Amateur Bike Build – Brussels Style

On Tuesday 12th July 2011 the Internal Market and Consumer Protection (IMCO) committee met to consider 298 amendments tabled by MEPs on the European Commission’s proposal – Approval and market surveillance of two – or three-wheel vehicles and quadricycles.

The 15 minute session could not realistically wade through all the amendments therefore the MEP Wim van de Camp (The Rapporteur) in charge of the report, grouped the issues in a ten point summary:

  • Euro Emissions and Timetable for implementation
  • Standards for OBD (On Board Diagnostics) for scooter and mopeds
  • Time frame and engine size for implementing mandatory ABS (Anti Lock Brakes) and CBS (Combined Braking Systems)
  • Electric bicycles – speed and kilowatts
  • Anti-Tampering measures
  • Repair Maintenance Information (RMI)
  • Sustainability test – to look at the California test i.e. when a motorcycle is manufactured it complies with regulation – emissions and durability i.e. it should say within these regulations for a certain period of time/mileage.
  • End of series vehicles – new type approval rules
  • Weight of certain categories of vehicles
  • PTI (Periodical Technical Inspections)

The Shadow Rapporteurs, from different EU political groups, Kerstin Westfahl – German MEP and Toine Manders – Dutch MEP, Malcolm Harbour, UK MEP, representing his own group within the EU parliament, gave their views and opinions at the meeting.

There are MEPs involved at this stage who appear to have been lobbied especially regarding amateur build vehicles – customising. One of these is Finnish MEP Eija-Riitta Korhole who put forward amendments to include “Unique amateur built vehicles”.

She stated that the justification for her amendments was: “A small number of European citizens enjoy the hobby and culture of building their own two or three-wheel vehicles (unique amateur built vehicle). Unique amateur build vehicles perform excellently in accident statistics and not represent a danger to the environment due to negligibly low numbers registered annually as well as low annual mileage. Therefore, unique amateur built vehicles should be exempted explicitly from expensive testing procedures and standards.”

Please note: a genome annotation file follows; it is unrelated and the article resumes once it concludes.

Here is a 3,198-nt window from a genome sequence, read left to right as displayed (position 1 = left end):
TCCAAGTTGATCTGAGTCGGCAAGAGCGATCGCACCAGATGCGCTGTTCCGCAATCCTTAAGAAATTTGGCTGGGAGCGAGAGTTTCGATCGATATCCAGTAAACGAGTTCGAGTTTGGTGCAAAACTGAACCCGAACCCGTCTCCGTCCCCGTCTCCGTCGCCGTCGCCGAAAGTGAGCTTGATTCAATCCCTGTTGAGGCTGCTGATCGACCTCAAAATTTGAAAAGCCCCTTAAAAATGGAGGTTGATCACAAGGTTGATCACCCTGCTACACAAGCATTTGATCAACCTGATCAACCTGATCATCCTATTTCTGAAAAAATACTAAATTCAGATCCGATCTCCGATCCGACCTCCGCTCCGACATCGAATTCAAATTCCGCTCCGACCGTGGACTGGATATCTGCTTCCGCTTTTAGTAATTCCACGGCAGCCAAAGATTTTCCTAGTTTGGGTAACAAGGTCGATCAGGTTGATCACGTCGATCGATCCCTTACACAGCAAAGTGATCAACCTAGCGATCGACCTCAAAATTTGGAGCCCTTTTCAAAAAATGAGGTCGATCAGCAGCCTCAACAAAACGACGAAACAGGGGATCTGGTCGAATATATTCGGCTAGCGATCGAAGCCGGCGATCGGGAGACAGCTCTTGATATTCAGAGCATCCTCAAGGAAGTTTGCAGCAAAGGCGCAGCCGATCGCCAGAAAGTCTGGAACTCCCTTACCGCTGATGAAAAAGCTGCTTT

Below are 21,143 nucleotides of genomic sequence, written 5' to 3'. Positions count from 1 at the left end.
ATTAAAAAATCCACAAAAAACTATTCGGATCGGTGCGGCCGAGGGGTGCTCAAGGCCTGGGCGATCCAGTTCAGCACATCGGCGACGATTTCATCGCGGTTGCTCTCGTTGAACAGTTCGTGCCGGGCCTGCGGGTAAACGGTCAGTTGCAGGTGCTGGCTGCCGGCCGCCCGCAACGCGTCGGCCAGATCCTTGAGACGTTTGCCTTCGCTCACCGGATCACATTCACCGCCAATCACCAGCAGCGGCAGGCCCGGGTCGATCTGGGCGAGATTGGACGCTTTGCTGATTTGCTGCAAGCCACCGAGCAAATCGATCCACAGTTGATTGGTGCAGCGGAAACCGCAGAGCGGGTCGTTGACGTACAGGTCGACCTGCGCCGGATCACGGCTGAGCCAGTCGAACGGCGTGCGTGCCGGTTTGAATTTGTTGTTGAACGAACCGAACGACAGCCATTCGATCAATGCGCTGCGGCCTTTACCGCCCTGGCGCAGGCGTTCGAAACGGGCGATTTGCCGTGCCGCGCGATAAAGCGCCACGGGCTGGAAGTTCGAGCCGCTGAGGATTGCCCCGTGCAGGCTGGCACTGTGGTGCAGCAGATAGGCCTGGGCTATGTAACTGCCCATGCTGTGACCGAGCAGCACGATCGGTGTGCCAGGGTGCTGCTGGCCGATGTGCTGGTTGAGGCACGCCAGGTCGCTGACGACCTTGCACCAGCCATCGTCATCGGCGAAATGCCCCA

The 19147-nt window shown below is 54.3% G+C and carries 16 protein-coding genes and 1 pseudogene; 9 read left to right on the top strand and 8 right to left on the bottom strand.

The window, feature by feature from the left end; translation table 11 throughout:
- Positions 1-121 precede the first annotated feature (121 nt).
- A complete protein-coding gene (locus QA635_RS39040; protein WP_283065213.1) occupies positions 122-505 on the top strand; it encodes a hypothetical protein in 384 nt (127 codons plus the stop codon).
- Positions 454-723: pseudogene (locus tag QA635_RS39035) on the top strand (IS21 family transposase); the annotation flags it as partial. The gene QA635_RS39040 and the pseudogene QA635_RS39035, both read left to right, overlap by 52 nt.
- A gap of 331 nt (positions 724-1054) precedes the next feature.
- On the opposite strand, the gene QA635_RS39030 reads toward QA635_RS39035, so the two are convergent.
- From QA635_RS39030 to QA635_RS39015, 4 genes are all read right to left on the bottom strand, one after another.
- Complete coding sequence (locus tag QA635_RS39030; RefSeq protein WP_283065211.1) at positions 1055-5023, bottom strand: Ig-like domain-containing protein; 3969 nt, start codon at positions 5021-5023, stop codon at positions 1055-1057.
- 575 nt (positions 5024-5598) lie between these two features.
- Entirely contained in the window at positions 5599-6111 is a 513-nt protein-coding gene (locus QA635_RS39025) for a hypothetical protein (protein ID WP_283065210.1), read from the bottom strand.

There are amendments that delete some of the proposals, others add more complications or try to simplify the proposals, some are outside the scope of the proposals, some are short, some tie up loose ends and some are new. But at this stage the proposal is here to stay, which will see changes for new motorcycles manufactured after a certain date.

However we must bear in mind that there is a long way to go, with the amendments to be finalised and voted on in a future IMCO meeting – 5th – 6th October 2011 and then presented to the European Parliament in October to be voted on (date TBC). Depending on this vote, there could be a further legislative process for all to agree.

The Chair of IMCO, UK MEP Malcolm Harbour, suggested that this meeting was a start to the discussions, that more time after the parliamentary holidays in August could be made available to discuss the report.

Rounding off the meeting the Rapporteur, Wim van de Camp said that he would be spending the parliamentary holidays looking at the amendments to the proposal.

We cannot help but be astounded with the volume of amendments but more so with the quality of the amendments from some MEPs which appear to have been included based more on personal belief than on technical expertise.

At Right To Ride we wish Mr Van de Camp all the best in trying to get his head around the complexities of the 298 tabled amendments and would suggest a darkened room to help him piece these amendments together (or in some cases, exclude them). Whether the outcome will be for the good of motorcycling remains to be seen.

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